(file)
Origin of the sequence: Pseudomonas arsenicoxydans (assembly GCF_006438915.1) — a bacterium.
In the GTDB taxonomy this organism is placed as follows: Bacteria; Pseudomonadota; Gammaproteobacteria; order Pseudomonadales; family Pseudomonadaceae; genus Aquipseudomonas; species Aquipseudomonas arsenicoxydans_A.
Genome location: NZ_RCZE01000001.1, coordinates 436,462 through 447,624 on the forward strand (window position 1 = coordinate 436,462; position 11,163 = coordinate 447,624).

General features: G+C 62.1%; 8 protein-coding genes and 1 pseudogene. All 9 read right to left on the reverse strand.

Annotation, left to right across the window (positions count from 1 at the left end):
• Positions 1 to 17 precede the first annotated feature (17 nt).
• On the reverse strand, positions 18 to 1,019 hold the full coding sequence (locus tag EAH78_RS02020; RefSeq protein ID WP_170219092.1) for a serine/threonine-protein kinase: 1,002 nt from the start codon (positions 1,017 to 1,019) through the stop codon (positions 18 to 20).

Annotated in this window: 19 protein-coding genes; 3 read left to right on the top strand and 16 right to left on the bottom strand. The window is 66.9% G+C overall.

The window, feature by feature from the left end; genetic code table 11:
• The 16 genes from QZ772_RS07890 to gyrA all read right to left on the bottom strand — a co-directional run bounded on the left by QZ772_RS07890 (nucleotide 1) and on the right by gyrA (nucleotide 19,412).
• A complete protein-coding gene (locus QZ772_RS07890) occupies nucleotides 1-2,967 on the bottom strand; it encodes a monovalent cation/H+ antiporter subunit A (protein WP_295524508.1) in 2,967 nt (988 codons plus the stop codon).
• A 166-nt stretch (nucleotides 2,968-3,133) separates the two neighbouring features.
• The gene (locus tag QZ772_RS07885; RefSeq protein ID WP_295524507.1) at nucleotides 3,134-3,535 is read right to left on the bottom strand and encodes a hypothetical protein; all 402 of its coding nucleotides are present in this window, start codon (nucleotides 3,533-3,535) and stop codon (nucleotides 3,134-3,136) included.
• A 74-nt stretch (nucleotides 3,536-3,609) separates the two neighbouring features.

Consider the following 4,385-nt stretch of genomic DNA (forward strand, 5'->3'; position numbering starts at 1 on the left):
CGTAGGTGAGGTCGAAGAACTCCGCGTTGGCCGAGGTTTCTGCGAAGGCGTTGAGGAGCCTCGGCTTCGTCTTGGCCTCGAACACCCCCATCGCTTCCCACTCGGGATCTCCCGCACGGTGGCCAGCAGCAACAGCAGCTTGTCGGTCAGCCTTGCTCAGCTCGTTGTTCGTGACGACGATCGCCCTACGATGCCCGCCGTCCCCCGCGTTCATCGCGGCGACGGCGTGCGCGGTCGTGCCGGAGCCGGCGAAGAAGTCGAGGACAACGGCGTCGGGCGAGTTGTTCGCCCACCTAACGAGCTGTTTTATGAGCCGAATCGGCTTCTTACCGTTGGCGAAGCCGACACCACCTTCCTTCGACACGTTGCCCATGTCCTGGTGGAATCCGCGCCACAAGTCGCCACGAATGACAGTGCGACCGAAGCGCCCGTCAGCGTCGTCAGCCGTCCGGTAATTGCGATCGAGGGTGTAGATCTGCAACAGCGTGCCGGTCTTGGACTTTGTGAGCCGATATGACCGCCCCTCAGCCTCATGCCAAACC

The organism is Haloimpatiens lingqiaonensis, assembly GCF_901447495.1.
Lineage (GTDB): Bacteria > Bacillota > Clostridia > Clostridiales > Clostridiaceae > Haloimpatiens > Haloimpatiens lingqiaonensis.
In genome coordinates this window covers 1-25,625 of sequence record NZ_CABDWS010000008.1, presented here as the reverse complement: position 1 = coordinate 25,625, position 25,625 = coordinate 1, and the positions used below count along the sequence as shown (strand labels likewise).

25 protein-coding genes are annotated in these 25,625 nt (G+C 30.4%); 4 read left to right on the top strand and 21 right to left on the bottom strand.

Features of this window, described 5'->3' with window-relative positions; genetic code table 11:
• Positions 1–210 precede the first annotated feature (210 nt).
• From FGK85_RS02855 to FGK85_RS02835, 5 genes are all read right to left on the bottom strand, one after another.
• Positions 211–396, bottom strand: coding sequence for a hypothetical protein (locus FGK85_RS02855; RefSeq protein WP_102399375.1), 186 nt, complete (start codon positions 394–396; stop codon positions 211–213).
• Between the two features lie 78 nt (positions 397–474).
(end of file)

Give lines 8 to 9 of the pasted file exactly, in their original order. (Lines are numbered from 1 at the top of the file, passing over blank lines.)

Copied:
Annotated in this window: 19 protein-coding genes; 3 read left to right on the top strand and 16 right to left on the bottom strand. The window is 66.9% G+C overall.

The window, feature by feature from the left end; genetic code table 11: